1800 > The truth of Coach Travel, where stamps lead one.
Currently reading "Years of Victory" Arthur Bryant 1945
The following caught my eye
(Following a call to arms, regarding Napoleon 1805)
Ensign Boothby of the Royal Engineers went bowling down to Portsmouth on the outside of the Mail in such ardent spirits and buoyant health that when,
"The night being very foggy with misting rain and the lamps not penetrating further into the mist than the rumps of the wheelers,"
the coach ran into a team of horses standing slantwise across the road and overturned, he bounced happily on to the road without so much as a scratch or a bruise.
"Outside of the Mail" = Travelling by the Mail Coach (More expensive) and sat on the outside of the coach on the roof, or benches.
"Rumps of the wheelers" = Horses, usually Coach and 3? for Mail
or perhaps coach and 5.
Travelling by "Stage Coach" was cheaper but more confined.
Further reading on Coach travel, as seen by those that were there
Jane Austen (Pride and Prejudice) her travels
Whom knew? Tipping in 1800 England
As for hotels, they were worse than to-day, for it must be remembered money was of greater relative value. In a letter from a "Constant Reader" to The Times in October 1795, the vexed subject of tips is discussed--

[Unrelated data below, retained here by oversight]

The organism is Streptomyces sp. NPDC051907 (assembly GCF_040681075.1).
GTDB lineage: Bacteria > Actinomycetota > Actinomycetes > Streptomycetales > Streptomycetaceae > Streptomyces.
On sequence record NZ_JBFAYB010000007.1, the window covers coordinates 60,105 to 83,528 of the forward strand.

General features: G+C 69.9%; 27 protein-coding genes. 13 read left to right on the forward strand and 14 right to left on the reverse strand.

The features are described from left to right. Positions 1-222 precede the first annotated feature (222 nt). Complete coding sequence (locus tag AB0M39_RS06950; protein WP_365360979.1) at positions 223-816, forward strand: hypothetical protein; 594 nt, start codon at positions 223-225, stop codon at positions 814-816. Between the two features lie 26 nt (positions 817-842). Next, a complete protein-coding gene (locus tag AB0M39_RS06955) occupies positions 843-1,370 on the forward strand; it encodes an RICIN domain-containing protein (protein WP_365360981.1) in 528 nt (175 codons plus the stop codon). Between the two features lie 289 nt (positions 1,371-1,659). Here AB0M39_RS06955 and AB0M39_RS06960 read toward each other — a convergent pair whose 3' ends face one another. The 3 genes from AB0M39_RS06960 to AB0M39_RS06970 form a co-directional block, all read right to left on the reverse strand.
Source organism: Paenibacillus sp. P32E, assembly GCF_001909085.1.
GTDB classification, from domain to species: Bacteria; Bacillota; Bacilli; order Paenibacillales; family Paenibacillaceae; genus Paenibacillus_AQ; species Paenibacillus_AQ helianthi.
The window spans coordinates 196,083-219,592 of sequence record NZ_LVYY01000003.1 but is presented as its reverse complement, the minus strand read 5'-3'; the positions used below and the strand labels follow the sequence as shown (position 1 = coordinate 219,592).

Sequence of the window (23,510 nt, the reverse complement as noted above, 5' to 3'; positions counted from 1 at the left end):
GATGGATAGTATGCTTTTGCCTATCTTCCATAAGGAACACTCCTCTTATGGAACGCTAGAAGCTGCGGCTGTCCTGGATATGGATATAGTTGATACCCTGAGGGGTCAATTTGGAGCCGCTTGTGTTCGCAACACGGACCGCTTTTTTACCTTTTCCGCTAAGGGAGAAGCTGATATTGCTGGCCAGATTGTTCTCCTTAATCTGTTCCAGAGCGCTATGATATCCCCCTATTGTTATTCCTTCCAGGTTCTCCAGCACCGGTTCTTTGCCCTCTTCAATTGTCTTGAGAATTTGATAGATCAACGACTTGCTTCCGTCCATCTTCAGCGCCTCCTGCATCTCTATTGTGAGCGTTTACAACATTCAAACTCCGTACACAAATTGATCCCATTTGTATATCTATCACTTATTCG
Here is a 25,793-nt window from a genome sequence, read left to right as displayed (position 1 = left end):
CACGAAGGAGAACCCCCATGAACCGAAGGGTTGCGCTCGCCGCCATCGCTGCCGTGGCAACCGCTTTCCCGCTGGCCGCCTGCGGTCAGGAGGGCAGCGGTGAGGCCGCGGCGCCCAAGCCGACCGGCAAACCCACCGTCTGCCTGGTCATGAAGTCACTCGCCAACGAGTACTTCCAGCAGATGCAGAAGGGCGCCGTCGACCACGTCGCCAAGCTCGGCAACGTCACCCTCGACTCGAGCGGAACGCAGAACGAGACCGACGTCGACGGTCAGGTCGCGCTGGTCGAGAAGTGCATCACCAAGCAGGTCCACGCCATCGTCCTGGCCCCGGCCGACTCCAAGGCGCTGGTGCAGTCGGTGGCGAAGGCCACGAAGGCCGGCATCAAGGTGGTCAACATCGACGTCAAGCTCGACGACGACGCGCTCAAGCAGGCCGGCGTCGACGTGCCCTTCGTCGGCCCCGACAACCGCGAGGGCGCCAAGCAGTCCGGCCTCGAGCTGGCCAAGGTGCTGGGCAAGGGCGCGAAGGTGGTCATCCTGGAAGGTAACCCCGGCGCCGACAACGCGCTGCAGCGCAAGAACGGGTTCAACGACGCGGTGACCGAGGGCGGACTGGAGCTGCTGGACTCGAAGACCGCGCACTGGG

"If a man who has a horse, puts up at an inn, besides the usual bill, he must at least give 1s, to the waiter, 6d. to the chambermaid, 6d. to the ostler, and 6d. to the jack-boot, making together 2s. 6d. At breakfast you must give at least 6d. between the waiter and Hostler. If the traveller only puts up to have a refreshment, besides paying for his horses standing he must give 3d. to the hostler, at dinner 6d. to the waiter and 3d. to the hostler; at tea 6d. between them, so that he gives away in the day 2s. 6d., which, added to the 2s. 6d. for the night, makes 5s. per day on an average to servants."